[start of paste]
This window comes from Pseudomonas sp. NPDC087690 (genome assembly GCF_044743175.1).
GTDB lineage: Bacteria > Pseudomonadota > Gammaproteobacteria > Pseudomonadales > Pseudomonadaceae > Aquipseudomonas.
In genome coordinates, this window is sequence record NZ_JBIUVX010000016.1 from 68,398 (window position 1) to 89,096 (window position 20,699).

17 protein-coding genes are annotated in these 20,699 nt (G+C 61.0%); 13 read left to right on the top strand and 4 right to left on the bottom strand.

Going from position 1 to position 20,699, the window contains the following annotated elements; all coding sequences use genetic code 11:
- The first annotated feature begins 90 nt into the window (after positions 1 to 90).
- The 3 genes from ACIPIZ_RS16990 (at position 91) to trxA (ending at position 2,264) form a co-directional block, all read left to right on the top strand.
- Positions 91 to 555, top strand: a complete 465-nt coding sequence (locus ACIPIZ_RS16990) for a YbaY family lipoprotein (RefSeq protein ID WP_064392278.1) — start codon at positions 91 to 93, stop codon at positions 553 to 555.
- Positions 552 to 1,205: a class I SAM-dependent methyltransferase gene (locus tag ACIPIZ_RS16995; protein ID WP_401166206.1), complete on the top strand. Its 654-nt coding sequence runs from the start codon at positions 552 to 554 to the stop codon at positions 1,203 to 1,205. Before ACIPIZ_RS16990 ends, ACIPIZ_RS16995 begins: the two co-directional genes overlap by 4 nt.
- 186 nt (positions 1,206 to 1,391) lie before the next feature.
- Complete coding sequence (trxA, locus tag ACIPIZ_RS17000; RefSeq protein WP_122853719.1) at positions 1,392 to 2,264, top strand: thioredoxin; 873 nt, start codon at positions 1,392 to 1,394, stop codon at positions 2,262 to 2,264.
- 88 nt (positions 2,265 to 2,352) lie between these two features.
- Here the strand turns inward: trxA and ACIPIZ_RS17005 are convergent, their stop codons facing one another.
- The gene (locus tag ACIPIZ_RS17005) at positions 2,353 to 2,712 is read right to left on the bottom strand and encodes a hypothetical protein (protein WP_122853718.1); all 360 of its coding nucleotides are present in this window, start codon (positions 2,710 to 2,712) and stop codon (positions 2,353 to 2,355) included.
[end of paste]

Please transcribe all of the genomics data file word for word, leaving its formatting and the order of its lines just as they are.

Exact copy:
This window comes from Pseudomonas sp. NPDC087690 (genome assembly GCF_044743175.1).
GTDB lineage: Bacteria > Pseudomonadota > Gammaproteobacteria > Pseudomonadales > Pseudomonadaceae > Aquipseudomonas.
In genome coordinates, this window is sequence record NZ_JBIUVX010000016.1 from 68,398 (window position 1) to 89,096 (window position 20,699).

17 protein-coding genes are annotated in these 20,699 nt (G+C 61.0%); 13 read left to right on the top strand and 4 right to left on the bottom strand.

Going from position 1 to position 20,699, the window contains the following annotated elements; all coding sequences use genetic code 11:
- The first annotated feature begins 90 nt into the window (after positions 1 to 90).
- The 3 genes from ACIPIZ_RS16990 (at position 91) to trxA (ending at position 2,264) form a co-directional block, all read left to right on the top strand.
- Positions 91 to 555, top strand: a complete 465-nt coding sequence (locus ACIPIZ_RS16990) for a YbaY family lipoprotein (RefSeq protein ID WP_064392278.1) — start codon at positions 91 to 93, stop codon at positions 553 to 555.
- Positions 552 to 1,205: a class I SAM-dependent methyltransferase gene (locus tag ACIPIZ_RS16995; protein ID WP_401166206.1), complete on the top strand. Its 654-nt coding sequence runs from the start codon at positions 552 to 554 to the stop codon at positions 1,203 to 1,205. Before ACIPIZ_RS16990 ends, ACIPIZ_RS16995 begins: the two co-directional genes overlap by 4 nt.
- 186 nt (positions 1,206 to 1,391) lie before the next feature.
- Complete coding sequence (trxA, locus tag ACIPIZ_RS17000; RefSeq protein WP_122853719.1) at positions 1,392 to 2,264, top strand: thioredoxin; 873 nt, start codon at positions 1,392 to 1,394, stop codon at positions 2,262 to 2,264.
- 88 nt (positions 2,265 to 2,352) lie between these two features.
- Here the strand turns inward: trxA and ACIPIZ_RS17005 are convergent, their stop codons facing one another.
- The gene (locus tag ACIPIZ_RS17005) at positions 2,353 to 2,712 is read right to left on the bottom strand and encodes a hypothetical protein (protein WP_122853718.1); all 360 of its coding nucleotides are present in this window, start codon (positions 2,710 to 2,712) and stop codon (positions 2,353 to 2,355) included.